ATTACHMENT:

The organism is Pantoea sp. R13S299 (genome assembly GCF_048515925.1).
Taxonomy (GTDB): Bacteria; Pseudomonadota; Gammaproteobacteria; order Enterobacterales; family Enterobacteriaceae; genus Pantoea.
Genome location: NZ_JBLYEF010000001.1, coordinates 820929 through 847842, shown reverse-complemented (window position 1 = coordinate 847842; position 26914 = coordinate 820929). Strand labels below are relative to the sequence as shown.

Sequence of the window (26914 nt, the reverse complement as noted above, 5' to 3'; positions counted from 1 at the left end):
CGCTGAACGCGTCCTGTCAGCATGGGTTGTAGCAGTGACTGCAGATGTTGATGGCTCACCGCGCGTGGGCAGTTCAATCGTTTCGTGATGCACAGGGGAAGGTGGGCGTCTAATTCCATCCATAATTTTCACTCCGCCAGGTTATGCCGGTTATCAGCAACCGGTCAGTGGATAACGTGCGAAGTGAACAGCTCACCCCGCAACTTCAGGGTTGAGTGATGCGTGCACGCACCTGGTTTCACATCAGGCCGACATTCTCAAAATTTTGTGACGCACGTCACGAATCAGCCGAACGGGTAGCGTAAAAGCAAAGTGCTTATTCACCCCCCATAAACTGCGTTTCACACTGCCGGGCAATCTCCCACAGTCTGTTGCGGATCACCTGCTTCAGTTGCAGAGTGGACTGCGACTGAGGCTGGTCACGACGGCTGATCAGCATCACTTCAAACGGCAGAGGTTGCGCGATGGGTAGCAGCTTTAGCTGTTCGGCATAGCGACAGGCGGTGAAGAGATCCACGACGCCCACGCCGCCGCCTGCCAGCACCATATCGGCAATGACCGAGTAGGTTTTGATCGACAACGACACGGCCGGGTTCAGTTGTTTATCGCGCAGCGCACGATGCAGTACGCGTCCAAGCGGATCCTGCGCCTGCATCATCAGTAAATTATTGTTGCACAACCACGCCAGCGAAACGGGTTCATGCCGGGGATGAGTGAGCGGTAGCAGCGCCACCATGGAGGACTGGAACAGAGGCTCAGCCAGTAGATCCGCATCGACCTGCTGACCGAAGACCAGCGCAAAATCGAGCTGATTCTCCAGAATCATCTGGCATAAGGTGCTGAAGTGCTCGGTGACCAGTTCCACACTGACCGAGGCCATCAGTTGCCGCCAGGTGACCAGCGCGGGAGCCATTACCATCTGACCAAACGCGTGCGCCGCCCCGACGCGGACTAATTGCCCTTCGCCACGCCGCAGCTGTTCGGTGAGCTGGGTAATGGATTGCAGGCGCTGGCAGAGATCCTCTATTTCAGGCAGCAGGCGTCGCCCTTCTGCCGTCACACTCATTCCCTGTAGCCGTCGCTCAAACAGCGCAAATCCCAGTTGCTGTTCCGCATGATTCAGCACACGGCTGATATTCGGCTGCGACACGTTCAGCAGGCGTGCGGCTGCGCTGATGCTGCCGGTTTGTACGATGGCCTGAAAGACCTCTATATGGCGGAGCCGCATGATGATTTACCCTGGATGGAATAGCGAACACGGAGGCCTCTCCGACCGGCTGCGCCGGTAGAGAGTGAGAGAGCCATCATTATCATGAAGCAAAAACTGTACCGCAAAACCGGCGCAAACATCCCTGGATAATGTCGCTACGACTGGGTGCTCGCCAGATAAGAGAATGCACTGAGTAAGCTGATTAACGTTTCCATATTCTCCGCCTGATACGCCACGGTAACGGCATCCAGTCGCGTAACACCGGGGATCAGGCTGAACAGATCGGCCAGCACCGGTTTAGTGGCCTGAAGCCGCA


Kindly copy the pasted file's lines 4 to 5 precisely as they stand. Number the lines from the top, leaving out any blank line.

Sequence of the window (26914 nt, the reverse complement as noted above, 5' to 3'; positions counted from 1 at the left end):
CGCTGAACGCGTCCTGTCAGCATGGGTTGTAGCAGTGACTGCAGATGTTGATGGCTCACCGCGCGTGGGCAGTTCAATCGTTTCGTGATGCACAGGGGAAGGTGGGCGTCTAATTCCATCCATAATTTTCACTCCGCCAGGTTATGCCGGTTATCAGCAACCGGTCAGTGGATAACGTGCGAAGTGAACAGCTCACCCCGCAACTTCAGGGTTGAGTGATGCGTGCACGCACCTGGTTTCACATCAGGCCGACATTCTCAAAATTTTGTGACGCACGTCACGAATCAGCCGAACGGGTAGCGTAAAAGCAAAGTGCTTATTCACCCCCCATAAACTGCGTTTCACACTGCCGGGCAATCTCCCACAGTCTGTTGCGGATCACCTGCTTCAGTTGCAGAGTGGACTGCGACTGAGGCTGGTCACGACGGCTGATCAGCATCACTTCAAACGGCAGAGGTTGCGCGATGGGTAGCAGCTTTAGCTGTTCGGCATAGCGACAGGCGGTGAAGAGATCCACGACGCCCACGCCGCCGCCTGCCAGCACCATATCGGCAATGACCGAGTAGGTTTTGATCGACAACGACACGGCCGGGTTCAGTTGTTTATCGCGCAGCGCACGATGCAGTACGCGTCCAAGCGGATCCTGCGCCTGCATCATCAGTAAATTATTGTTGCACAACCACGCCAGCGAAACGGGTTCATGCCGGGGATGAGTGAGCGGTAGCAGCGCCACCATGGAGGACTGGAACAGAGGCTCAGCCAGTAGATCCGCATCGACCTGCTGACCGAAGACCAGCGCAAAATCGAGCTGATTCTCCAGAATCATCTGGCATAAGGTGCTGAAGTGCTCGGTGACCAGTTCCACACTGACCGAGGCCATCAGTTGCCGCCAGGTGACCAGCGCGGGAGCCATTACCATCTGACCAAACGCGTGCGCCGCCCCGACGCGGACTAATTGCCCTTCGCCACGCCGCAGCTGTTCGGTGAGCTGGGTAATGGATTGCAGGCGCTGGCAGAGATCCTCTATTTCAGGCAGCAGGCGTCGCCCTTCTGCCGTCACACTCATTCCCTGTAGCCGTCGCTCAAACAGCGCAAATCCCAGTTGCTGTTCCGCATGATTCAGCACACGGCTGATATTCGGCTGCGACACGTTCAGCAGGCGTGCGGCTGCGCTGATGCTGCCGGTTTGTACGATGGCCTGAAAGACCTCTATATGGCGGAGCCGCATGATGATTTACCCTGGATGGAATAGCGAACACGGAGGCCTCTCCGACCGGCTGCGCCGGTAGAGAGTGAGAGAGCCATCATTATCATGAAGCAAAAACTGTACCGCAAAACCGGCGCAAACATCCCTGGATAATGTCGCTACGACTGGGTGCTCGCCAGATAAGAGAATGCACTGAGTAAGCTGATTAACGTTTCCATATTCTCCGCCTGATACGCCACGGTAACGGCATCCAGTCGCGTAACACCGGGGATCAGGCTGAACAGATCGGCCAGCACCGGTTTAGTGGCCTGAAGCCGCA